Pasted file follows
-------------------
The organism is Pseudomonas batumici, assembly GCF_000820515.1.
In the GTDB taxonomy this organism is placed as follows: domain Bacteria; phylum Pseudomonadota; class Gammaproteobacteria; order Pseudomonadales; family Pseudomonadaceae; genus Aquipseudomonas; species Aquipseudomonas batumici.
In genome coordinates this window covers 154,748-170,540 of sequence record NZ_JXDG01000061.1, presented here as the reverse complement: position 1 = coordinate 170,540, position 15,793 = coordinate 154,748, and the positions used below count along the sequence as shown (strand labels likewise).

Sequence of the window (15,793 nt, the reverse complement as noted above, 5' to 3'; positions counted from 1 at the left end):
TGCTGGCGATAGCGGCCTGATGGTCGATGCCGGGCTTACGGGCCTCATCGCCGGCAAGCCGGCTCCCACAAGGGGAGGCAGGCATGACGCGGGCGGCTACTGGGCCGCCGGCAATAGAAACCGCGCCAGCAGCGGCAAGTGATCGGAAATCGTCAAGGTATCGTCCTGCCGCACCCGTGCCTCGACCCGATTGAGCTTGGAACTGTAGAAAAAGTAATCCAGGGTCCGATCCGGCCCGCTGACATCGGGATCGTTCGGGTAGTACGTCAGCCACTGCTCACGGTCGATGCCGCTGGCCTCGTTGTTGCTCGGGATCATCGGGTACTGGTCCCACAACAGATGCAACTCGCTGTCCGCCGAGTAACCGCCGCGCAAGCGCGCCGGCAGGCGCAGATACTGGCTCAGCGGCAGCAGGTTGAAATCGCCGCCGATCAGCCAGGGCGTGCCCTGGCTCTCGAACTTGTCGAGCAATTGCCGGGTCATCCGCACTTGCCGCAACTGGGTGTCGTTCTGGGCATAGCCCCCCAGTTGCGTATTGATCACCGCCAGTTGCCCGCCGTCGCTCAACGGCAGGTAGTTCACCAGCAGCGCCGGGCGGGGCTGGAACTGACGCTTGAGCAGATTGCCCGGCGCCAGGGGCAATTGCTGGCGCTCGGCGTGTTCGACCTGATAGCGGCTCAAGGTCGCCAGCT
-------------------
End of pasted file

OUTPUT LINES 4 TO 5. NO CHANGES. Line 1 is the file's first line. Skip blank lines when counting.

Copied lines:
Sequence of the window (15,793 nt, the reverse complement as noted above, 5' to 3'; positions counted from 1 at the left end):
TGCTGGCGATAGCGGCCTGATGGTCGATGCCGGGCTTACGGGCCTCATCGCCGGCAAGCCGGCTCCCACAAGGGGAGGCAGGCATGACGCGGGCGGCTACTGGGCCGCCGGCAATAGAAACCGCGCCAGCAGCGGCAAGTGATCGGAAATCGTCAAGGTATCGTCCTGCCGCACCCGTGCCTCGACCCGATTGAGCTTGGAACTGTAGAAAAAGTAATCCAGGGTCCGATCCGGCCCGCTGACATCGGGATCGTTCGGGTAGTACGTCAGCCACTGCTCACGGTCGATGCCGCTGGCCTCGTTGTTGCTCGGGATCATCGGGTACTGGTCCCACAACAGATGCAACTCGCTGTCCGCCGAGTAACCGCCGCGCAAGCGCGCCGGCAGGCGCAGATACTGGCTCAGCGGCAGCAGGTTGAAATCGCCGCCGATCAGCCAGGGCGTGCCCTGGCTCTCGAACTTGTCGAGCAATTGCCGGGTCATCCGCACTTGCCGCAACTGGGTGTCGTTCTGGGCATAGCCCCCCAGTTGCGTATTGATCACCGCCAGTTGCCCGCCGTCGCTCAACGGCAGGTAGTTCACCAGCAGCGCCGGGCGGGGCTGGAACTGACGCTTGAGCAGATTGCCCGGCGCCAGGGGCAATTGCTGGCGCTCGGCGTGTTCGACCTGATAGCGGCTCAAGGTCGCCAGCT